Using Barrier to control multiple computers regardless of operating system

I don’t often use multiple monitors at once, but when I do, I’m using multiple computers too. I’m mainly doing this to test websites on multiple operating systems as my desktop machine runs Linux Mint and my work laptop has Windows 10 on it. Of course I could use Virtualbox to run any number of operating systems, but having a separate device makes things a bit more simple for me. What I despise is using the laptop keyboard and the trackpad. Wouldn’t it be nice if I could use the desktop keyboard and mouse on the laptop too?

I knew I needed something like a KVM switch, that allows using the same keyboard and mouse on multiple computers. Historically this is a physical switch that had a dial on which you could switch between the computers. Of course with these you could also use just one monitor for the machines, but this is not something I need.

There is a software called Synergy that can do this, but it is a commercial non-free product that is overkill for my needs. There is an open-source alternative however called Barrier that does exactly what I need: Share the mouse and keyboard between computers, shared clipboard. Now I can drag the mouse from my Linux desktop right over to the Windows 10 laptop screen, copy some text and paste it into Linux.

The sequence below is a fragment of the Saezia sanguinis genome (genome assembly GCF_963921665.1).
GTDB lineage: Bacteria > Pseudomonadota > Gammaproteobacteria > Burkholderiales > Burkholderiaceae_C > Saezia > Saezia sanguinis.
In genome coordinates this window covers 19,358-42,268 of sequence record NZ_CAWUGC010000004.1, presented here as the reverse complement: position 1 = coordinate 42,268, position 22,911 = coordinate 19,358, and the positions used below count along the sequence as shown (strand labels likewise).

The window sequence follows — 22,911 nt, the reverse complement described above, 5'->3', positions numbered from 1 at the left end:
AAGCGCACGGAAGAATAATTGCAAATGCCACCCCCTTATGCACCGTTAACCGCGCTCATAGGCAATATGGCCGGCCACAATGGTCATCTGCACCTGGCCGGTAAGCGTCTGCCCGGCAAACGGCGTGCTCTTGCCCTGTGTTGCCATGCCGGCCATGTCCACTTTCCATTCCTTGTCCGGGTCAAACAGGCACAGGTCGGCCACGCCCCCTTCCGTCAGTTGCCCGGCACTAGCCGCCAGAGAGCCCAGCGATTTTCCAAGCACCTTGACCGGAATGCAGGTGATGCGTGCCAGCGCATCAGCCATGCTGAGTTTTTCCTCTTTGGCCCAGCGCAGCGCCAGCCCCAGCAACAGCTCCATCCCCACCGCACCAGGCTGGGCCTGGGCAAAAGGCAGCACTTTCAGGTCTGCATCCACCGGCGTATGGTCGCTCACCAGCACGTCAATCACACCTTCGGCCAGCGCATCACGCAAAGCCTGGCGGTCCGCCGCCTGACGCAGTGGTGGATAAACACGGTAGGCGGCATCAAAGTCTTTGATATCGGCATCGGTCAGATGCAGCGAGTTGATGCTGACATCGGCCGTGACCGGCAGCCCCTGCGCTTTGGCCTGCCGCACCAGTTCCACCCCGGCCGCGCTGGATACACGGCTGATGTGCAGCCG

Barrier screen layout configuration
The good
  • Supported on Windows, Mac, and Linux too
  • Not too complicated to configure
  • Supports clipboard sharing
The bad
  • The devices have to be connected to the same network. This is an inconvience for me as my desktop uses a wired connection, but my laptop is on wifi.
  • Not much else, it really does work 🙂


In Ubuntu this is pretty simple, just enter the following command into the terminal:

sudo apt install barrier

For other distributions you could try to compile from source or check out the distribution-specific packages on the project page.

For Windows and Mac, go to the official download page and download the latest stable version in .exe format for Windows and .dmg format for Mac.

The configuration itself is pretty straightforward, but if you need help, take a look at this video:

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